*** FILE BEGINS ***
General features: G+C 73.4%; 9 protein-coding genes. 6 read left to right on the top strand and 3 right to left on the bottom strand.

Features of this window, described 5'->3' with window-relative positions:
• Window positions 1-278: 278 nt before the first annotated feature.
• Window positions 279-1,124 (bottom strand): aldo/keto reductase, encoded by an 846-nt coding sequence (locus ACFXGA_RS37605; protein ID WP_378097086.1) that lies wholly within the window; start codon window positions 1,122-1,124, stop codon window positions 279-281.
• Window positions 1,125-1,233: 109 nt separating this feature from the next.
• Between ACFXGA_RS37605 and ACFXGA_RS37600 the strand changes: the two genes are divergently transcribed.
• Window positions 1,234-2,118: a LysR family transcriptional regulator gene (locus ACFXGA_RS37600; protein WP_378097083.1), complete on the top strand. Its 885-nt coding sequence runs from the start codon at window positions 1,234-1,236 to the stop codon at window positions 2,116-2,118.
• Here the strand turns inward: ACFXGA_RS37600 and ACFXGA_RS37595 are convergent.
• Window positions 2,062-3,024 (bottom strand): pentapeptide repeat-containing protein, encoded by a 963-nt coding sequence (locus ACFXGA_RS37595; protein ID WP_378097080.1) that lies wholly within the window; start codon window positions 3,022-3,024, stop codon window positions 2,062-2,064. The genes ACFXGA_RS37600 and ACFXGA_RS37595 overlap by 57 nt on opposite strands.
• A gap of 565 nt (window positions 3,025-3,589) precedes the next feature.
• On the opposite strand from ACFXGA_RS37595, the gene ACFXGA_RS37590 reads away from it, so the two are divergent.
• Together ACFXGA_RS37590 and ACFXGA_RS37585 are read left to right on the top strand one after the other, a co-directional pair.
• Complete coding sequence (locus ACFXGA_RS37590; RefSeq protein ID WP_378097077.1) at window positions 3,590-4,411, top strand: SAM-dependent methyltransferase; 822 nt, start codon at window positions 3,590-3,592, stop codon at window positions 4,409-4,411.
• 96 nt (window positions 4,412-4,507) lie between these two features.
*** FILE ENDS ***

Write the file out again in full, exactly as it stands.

General features: G+C 73.4%; 9 protein-coding genes. 6 read left to right on the top strand and 3 right to left on the bottom strand.

Features of this window, described 5'->3' with window-relative positions:
• Window positions 1-278: 278 nt before the first annotated feature.
• Window positions 279-1,124 (bottom strand): aldo/keto reductase, encoded by an 846-nt coding sequence (locus ACFXGA_RS37605; protein ID WP_378097086.1) that lies wholly within the window; start codon window positions 1,122-1,124, stop codon window positions 279-281.
• Window positions 1,125-1,233: 109 nt separating this feature from the next.
• Between ACFXGA_RS37605 and ACFXGA_RS37600 the strand changes: the two genes are divergently transcribed.
• Window positions 1,234-2,118: a LysR family transcriptional regulator gene (locus ACFXGA_RS37600; protein WP_378097083.1), complete on the top strand. Its 885-nt coding sequence runs from the start codon at window positions 1,234-1,236 to the stop codon at window positions 2,116-2,118.
• Here the strand turns inward: ACFXGA_RS37600 and ACFXGA_RS37595 are convergent.
• Window positions 2,062-3,024 (bottom strand): pentapeptide repeat-containing protein, encoded by a 963-nt coding sequence (locus ACFXGA_RS37595; protein ID WP_378097080.1) that lies wholly within the window; start codon window positions 3,022-3,024, stop codon window positions 2,062-2,064. The genes ACFXGA_RS37600 and ACFXGA_RS37595 overlap by 57 nt on opposite strands.
• A gap of 565 nt (window positions 3,025-3,589) precedes the next feature.
• On the opposite strand from ACFXGA_RS37595, the gene ACFXGA_RS37590 reads away from it, so the two are divergent.
• Together ACFXGA_RS37590 and ACFXGA_RS37585 are read left to right on the top strand one after the other, a co-directional pair.
• Complete coding sequence (locus ACFXGA_RS37590; RefSeq protein ID WP_378097077.1) at window positions 3,590-4,411, top strand: SAM-dependent methyltransferase; 822 nt, start codon at window positions 3,590-3,592, stop codon at window positions 4,409-4,411.
• 96 nt (window positions 4,412-4,507) lie between these two features.